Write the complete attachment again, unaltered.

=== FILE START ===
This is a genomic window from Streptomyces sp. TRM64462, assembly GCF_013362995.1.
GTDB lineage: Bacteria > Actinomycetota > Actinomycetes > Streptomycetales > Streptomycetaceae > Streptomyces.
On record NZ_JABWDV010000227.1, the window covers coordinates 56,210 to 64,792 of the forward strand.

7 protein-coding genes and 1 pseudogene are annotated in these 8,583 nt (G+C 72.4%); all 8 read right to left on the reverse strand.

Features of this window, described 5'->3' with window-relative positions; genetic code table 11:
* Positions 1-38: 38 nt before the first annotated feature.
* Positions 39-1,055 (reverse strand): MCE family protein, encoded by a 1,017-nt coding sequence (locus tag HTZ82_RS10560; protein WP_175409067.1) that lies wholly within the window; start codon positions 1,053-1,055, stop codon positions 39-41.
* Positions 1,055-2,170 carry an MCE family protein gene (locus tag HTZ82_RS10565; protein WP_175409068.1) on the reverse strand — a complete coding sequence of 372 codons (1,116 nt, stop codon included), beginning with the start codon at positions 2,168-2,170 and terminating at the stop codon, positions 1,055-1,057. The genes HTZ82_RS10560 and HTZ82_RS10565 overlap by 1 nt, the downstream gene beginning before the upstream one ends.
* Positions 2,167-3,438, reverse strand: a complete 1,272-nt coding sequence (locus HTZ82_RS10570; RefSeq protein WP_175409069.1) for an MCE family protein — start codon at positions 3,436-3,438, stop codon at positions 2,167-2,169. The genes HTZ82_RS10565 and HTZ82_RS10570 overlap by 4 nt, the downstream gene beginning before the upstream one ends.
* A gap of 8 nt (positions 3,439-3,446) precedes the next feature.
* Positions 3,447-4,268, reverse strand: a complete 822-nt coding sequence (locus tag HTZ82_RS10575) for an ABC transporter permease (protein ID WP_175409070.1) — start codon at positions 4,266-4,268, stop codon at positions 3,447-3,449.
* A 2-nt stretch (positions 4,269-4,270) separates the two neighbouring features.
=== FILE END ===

This is a genomic window from Streptomyces sp. TRM64462, assembly GCF_013362995.1.
GTDB lineage: Bacteria > Actinomycetota > Actinomycetes > Streptomycetales > Streptomycetaceae > Streptomyces.
On record NZ_JABWDV010000227.1, the window covers coordinates 56,210 to 64,792 of the forward strand.

7 protein-coding genes and 1 pseudogene are annotated in these 8,583 nt (G+C 72.4%); all 8 read right to left on the reverse strand.

Features of this window, described 5'->3' with window-relative positions; genetic code table 11:
* Positions 1-38: 38 nt before the first annotated feature.
* Positions 39-1,055 (reverse strand): MCE family protein, encoded by a 1,017-nt coding sequence (locus tag HTZ82_RS10560; protein WP_175409067.1) that lies wholly within the window; start codon positions 1,053-1,055, stop codon positions 39-41.
* Positions 1,055-2,170 carry an MCE family protein gene (locus tag HTZ82_RS10565; protein WP_175409068.1) on the reverse strand — a complete coding sequence of 372 codons (1,116 nt, stop codon included), beginning with the start codon at positions 2,168-2,170 and terminating at the stop codon, positions 1,055-1,057. The genes HTZ82_RS10560 and HTZ82_RS10565 overlap by 1 nt, the downstream gene beginning before the upstream one ends.
* Positions 2,167-3,438, reverse strand: a complete 1,272-nt coding sequence (locus HTZ82_RS10570; RefSeq protein WP_175409069.1) for an MCE family protein — start codon at positions 3,436-3,438, stop codon at positions 2,167-2,169. The genes HTZ82_RS10565 and HTZ82_RS10570 overlap by 4 nt, the downstream gene beginning before the upstream one ends.
* A gap of 8 nt (positions 3,439-3,446) precedes the next feature.
* Positions 3,447-4,268, reverse strand: a complete 822-nt coding sequence (locus tag HTZ82_RS10575) for an ABC transporter permease (protein ID WP_175409070.1) — start codon at positions 4,266-4,268, stop codon at positions 3,447-3,449.
* A 2-nt stretch (positions 4,269-4,270) separates the two neighbouring features.